Fashion is fantasy, it’s self identity, it’s speaks to the innermost emotive parts of our beings. So make sure your marketing does what your product does, and sings your story out to the world.
What Onwards and Up has to say about your images
To achieve the perfect image, it is important to understand image format types impact of the quality of the final visual are trying to present. Depending on what platform the images are to be loaded on or provided to it
Jpeg files, tend to be the most popular and automatic format that we save our images in. Depending on the formats and processes that your images are going through if you are reusing the same visual over and over again, cropping and compressing. Overtime the quality of the picture begins to be affected. Losing its colour and detail and becoming a bit of a pixelated hot mess.
To stop this happening save and format images to be PNG files. PNG files tend to save larger in size than Jpeg, but they will always maintain image quality regardless of compressing and resizing.
This has got to be my biggest bug bear when it comes to building websites. Image file sizes too big that impact on website load speed and performance to images too small that the quality is terrible and pixelated to an undefined blob.
When we talk about image file size this to do with gigabytes, megabytes or kilobytes. Handing over images of 40mb (which I have had done in the past), will lead to (in my case) a few quiet and polite words of please sort out your images, computer says no.
Any good photographer with knowledge and experience will provide you with a set of high-resolution images that will be for magazines and posters and another set of images that are low resolution, which can support platforms that do not need such high resolution.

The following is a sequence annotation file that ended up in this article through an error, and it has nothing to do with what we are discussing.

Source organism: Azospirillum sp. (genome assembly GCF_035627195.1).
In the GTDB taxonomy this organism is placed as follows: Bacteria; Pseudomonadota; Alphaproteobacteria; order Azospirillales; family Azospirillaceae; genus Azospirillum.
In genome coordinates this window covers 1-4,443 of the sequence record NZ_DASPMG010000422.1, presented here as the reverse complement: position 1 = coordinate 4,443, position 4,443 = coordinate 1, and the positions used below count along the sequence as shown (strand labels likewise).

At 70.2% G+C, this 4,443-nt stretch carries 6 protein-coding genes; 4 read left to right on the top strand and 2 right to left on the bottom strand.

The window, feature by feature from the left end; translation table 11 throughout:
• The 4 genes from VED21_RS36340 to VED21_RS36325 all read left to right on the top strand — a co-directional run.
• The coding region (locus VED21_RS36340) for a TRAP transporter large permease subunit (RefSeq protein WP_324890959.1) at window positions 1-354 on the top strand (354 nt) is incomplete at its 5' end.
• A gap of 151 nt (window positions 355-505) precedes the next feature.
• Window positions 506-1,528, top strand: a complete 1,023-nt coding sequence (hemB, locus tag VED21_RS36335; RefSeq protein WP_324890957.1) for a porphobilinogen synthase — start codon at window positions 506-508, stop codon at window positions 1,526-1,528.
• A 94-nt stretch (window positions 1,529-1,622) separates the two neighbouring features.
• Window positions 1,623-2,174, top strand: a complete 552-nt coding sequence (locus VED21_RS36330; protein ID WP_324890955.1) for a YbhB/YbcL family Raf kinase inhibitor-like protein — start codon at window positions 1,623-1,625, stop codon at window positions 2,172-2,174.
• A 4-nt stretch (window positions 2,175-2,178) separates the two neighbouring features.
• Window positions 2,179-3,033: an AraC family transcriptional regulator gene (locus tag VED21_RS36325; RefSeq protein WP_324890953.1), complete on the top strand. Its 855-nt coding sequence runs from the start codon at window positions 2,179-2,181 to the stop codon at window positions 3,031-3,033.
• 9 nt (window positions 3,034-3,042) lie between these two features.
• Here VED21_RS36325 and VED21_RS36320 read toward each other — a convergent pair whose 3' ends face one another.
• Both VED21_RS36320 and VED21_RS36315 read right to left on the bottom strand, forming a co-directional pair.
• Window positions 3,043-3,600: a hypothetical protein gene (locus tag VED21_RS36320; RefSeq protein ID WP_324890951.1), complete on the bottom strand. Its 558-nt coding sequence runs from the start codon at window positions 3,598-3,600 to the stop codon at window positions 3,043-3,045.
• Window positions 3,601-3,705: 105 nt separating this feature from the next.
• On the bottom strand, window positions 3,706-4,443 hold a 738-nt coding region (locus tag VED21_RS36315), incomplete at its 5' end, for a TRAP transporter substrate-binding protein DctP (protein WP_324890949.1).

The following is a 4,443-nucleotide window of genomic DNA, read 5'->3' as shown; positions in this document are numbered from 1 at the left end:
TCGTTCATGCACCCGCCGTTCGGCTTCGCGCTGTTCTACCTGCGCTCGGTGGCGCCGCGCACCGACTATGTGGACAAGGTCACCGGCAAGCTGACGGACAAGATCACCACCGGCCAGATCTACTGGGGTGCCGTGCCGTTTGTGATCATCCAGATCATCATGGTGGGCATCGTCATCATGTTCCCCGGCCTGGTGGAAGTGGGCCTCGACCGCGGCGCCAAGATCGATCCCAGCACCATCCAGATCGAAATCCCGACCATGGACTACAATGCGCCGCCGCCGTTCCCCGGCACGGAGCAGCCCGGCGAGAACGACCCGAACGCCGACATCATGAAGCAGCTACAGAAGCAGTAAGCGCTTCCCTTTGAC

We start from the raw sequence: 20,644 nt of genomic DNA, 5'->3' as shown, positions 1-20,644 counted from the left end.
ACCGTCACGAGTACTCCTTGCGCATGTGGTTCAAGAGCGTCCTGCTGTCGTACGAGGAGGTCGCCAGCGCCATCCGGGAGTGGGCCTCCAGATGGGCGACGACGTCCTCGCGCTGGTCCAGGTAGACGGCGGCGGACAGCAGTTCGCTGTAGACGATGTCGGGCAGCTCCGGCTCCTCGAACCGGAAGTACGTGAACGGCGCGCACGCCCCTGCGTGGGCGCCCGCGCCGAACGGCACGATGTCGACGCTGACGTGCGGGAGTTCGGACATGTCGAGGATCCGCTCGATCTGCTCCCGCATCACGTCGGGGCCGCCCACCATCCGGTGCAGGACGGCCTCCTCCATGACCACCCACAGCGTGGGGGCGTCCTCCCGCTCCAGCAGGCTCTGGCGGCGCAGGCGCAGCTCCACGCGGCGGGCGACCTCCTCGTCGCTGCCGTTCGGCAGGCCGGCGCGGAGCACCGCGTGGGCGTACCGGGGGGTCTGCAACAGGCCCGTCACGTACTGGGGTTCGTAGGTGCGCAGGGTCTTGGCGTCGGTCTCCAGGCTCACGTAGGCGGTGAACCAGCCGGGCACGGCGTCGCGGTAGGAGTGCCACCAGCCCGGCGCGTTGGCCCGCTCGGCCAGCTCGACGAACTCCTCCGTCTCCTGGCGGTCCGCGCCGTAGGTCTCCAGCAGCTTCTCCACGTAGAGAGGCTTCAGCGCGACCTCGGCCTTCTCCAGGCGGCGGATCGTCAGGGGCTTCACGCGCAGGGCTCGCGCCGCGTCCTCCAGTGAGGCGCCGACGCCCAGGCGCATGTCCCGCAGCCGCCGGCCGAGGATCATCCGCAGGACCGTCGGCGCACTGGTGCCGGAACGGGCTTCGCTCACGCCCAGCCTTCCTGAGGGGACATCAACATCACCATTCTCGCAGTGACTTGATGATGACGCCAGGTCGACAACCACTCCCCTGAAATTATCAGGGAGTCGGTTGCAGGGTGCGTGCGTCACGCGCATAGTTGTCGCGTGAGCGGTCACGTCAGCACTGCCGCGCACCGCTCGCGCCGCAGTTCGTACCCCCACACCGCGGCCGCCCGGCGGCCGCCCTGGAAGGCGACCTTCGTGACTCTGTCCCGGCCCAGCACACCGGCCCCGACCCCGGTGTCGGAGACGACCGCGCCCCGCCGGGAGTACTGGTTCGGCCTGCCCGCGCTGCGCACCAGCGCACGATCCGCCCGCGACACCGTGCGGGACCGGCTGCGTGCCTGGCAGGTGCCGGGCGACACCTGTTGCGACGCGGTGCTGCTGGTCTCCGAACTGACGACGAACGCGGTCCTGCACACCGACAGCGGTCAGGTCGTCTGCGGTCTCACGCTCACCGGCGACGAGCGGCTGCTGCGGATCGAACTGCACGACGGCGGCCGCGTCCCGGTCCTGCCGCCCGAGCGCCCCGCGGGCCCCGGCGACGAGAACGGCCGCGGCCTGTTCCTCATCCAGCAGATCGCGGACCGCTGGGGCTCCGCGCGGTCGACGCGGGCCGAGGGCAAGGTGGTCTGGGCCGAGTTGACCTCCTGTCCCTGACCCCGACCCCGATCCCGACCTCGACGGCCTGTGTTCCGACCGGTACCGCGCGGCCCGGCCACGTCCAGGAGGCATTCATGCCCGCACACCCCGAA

Ensure you are having this conversation when setting up your contract. Any photographer that say you don’t need another set and your website will work fine with the images they have given you, question. Receiving just a high-resolution set of images could prove costly in the long run, as website developers may charge extra money to reformat and compress the images to the relevant size to size support the platform.
Hire A Photographer
We have an appreciation that your budget is tight, and your friends have chipped in to give you a helping hand. If your friends are not professional photographer, then in many ways you might as well pay some money and get someone who is.
Aiming a camera and shooting in our heads doesn’t sound like a too difficult task for to do. However, what you get with a photographer which you may not get with you friend, is experience, understanding of lighting, and positions, direction as Gomori Studio stated above.
Photoshoot & Image Brief
It has been confirmed that no one in the world possesses the powers of Mystic Meg, and the same goes for the people who will be taking your photos for you. Be clear and provide a brief of what you would like.
Provide a moodboard of ideas and visuals to give your shoot and style some context. Your photographer whilst being amazing may not be clear on your brand direction and style and aesthetics. It is therefore vital to set up a meeting to discuss this through and ensure all parties understand what is required. It will save you money in the long run. I have seen first-hand so many times, brands handing over products to photographers and photo studios with no instructions and then being disappointed with the outcome and having to pay more money to get them done again.
Whether you are shooting your collection editorial shots through to having the simple image pact shots, be clear to provide instructions on how you want this done. No need to be high maintenance, but be confident in what you are asking from your photographer.